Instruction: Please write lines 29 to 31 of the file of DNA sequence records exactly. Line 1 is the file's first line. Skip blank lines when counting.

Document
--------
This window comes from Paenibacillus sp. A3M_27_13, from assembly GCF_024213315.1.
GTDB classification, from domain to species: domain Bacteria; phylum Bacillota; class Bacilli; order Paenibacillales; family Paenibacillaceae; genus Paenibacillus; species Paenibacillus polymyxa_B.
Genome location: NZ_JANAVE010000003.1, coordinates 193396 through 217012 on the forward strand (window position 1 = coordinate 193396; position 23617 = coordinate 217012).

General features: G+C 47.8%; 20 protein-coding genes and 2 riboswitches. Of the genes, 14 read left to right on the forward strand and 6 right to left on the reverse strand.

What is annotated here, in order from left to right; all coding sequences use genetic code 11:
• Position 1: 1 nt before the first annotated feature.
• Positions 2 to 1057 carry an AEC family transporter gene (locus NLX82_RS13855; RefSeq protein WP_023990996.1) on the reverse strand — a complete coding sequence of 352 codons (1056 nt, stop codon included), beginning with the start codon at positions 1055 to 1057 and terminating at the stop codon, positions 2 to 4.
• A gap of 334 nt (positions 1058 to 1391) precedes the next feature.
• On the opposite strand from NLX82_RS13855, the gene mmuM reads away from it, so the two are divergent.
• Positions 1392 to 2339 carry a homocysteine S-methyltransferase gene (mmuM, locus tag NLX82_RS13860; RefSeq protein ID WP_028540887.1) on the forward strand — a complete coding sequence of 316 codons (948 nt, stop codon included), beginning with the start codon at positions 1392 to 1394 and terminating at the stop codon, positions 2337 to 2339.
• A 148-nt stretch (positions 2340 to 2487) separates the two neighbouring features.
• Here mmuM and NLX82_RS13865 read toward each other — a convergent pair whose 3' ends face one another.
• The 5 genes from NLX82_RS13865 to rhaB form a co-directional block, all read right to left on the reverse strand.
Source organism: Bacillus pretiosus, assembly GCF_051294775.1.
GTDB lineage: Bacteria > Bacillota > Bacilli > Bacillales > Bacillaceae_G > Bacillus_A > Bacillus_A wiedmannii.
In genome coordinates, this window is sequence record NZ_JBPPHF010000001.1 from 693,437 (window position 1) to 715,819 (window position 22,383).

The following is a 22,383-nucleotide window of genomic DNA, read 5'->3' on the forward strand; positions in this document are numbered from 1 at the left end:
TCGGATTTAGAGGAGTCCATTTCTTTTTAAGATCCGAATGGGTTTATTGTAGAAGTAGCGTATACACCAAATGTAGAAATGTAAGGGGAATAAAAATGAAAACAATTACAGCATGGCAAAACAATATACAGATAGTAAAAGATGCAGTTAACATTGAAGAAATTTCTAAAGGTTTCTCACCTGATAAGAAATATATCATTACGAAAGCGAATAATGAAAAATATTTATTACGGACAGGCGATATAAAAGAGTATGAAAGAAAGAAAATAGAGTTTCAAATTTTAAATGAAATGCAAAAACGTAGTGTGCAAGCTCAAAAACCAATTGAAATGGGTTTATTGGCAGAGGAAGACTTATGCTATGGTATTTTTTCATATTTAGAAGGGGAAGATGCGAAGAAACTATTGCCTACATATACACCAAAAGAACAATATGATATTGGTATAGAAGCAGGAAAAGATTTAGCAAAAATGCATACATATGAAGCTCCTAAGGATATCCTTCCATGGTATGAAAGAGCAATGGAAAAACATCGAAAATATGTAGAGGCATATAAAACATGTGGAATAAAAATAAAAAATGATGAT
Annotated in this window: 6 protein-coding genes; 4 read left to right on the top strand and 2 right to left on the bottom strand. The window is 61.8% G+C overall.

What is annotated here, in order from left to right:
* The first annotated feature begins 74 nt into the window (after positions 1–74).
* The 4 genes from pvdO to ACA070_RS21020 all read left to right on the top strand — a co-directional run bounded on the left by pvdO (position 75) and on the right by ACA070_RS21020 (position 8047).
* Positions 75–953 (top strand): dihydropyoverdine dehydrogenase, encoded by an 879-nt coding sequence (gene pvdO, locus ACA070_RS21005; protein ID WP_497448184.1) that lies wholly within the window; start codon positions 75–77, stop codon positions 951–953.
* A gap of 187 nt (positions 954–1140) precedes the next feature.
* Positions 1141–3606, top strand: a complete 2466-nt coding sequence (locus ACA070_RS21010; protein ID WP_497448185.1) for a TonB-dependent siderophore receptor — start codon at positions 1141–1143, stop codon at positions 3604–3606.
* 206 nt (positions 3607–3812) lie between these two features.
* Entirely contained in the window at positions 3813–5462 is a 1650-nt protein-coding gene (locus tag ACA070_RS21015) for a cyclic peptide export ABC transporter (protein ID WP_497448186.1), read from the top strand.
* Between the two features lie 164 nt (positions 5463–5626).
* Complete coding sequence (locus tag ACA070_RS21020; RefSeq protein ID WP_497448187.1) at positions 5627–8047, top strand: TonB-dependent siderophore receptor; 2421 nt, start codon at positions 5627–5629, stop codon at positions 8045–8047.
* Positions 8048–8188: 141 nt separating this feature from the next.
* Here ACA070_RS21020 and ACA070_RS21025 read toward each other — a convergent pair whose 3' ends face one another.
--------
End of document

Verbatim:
* Complete coding sequence (locus tag ACA070_RS21020; RefSeq protein ID WP_497448187.1) at positions 5627–8047, top strand: TonB-dependent siderophore receptor; 2421 nt, start codon at positions 5627–5629, stop codon at positions 8045–8047.
* Positions 8048–8188: 141 nt separating this feature from the next.
* Here ACA070_RS21020 and ACA070_RS21025 read toward each other — a convergent pair whose 3' ends face one another.